The article clearly states they ECASA received an inquiry from an electrical contractor (via the SAFEhouse Association) about a problem that – although illegal – has become common practice in the South African electrical contracting industry. That is, qualified electricians signing-off CoC Certificates (electrical compliance certificates) for unqualified “bakkie electricians”
They go on to say that Electrical contractors who sign off CoC certificates for unqualified electricians – “wittingly or unwittingly – are putting their livelihoods and reputations on the line and could face legal repercussions if the proverbial paw-paw hits the fan” There you have it! Straight from the horses mouth.
So who should issue the CoC Certificate?
Issuing of the COC Certificate of Compliance
- (1) No person other than a registered person may issue a Certificate of Compliance.
(2) A registered person may issue a Certificate of Compliance accompanied by the required test report only after having satisfied himself or herself by means of an inspection and test that
(a) a new electrical installation complies with the provisions of regulation 5(1) and was carried out under his or her general control …
Members are warned against issuing CoC Certificates of Compliance where someone else has done the work or inspections.
Regulation 5(4) is very clear that all installation work must be done under the general control of a registered person.
Regulation 9 (2) clearly prohibits the registered person from issuing a Certificate of Compliance unless he or she has satisfied himself or herself by means of an inspection and tests that it complies accordingly.
Regulations 9(2)(a) and 9(2)(c)(ii) require the registered person to confirm that he or she has exercised general of this particular installation.
Signing a Certificate of Compliance means that you confirm the above, and thereby forfeit any option of “he said” if you have not done so yourself, and you could be prosecuted for any transgressions that may be found in that installation. There is no way out!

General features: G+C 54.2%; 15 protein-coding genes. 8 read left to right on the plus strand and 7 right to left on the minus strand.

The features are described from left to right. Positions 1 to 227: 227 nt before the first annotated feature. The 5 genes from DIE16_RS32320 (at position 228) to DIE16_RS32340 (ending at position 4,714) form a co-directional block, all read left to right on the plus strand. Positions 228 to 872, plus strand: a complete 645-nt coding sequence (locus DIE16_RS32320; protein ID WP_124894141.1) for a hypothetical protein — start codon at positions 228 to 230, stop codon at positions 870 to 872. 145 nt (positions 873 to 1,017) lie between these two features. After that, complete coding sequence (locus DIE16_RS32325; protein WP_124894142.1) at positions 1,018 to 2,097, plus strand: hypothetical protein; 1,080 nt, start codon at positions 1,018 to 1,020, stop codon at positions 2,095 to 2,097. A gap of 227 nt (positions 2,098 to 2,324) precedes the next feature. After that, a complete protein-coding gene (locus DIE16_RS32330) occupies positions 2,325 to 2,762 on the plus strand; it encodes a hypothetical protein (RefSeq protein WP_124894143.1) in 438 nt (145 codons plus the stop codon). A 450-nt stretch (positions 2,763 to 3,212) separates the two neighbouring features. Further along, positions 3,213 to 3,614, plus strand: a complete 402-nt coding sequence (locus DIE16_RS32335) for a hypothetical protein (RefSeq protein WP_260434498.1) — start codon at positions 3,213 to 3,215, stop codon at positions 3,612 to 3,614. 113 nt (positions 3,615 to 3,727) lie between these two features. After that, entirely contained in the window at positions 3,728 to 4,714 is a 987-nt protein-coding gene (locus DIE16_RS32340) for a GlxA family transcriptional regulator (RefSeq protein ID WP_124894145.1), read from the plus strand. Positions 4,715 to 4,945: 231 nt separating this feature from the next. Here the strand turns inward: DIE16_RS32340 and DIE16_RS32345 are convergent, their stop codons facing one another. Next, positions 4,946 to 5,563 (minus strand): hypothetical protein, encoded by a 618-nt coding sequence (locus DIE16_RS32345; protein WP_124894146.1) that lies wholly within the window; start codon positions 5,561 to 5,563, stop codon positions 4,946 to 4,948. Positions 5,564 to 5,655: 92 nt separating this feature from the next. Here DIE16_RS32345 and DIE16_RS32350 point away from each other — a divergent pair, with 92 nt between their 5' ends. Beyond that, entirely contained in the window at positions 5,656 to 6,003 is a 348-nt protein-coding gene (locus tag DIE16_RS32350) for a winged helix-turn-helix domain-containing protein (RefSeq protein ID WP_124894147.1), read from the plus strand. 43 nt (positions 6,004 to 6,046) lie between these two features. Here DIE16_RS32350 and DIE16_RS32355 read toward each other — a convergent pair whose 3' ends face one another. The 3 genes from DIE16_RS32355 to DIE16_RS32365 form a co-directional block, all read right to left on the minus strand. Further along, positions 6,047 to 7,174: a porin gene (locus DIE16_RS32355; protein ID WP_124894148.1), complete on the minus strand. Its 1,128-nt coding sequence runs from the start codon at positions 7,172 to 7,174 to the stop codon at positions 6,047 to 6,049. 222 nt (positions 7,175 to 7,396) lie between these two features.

Unfortunately, the practice described above by the enquirer is common practice. Please remember, it is illegal !
see Regulation 5 (1) and 6 (1) above, and further in Regulation 4:
(4) A registered person shall exercise general control over all electrical installation work being carried out, and no person may allow such work without such control.
We all have to put food on the table and pay the bills, however there are rules and regulations put in place for a reason. The main purpose of these regulations is to ensure the safety of electrical installations and the safety of people, animals and property. The standards and regulations define precisely how electrical installations are installed and used. It is in place for a valid reason.
These safety and regulation standards are constantly being revised or amended by the SABS National Committee, comprising of all stakeholders in the industry, with the ECA Technical Committee having representation on this committee. The aim of amendments is to bring the regulations into line with IEC Standards, and ever-changing technology and, most importantly, to ensure the safety of people, animals and property.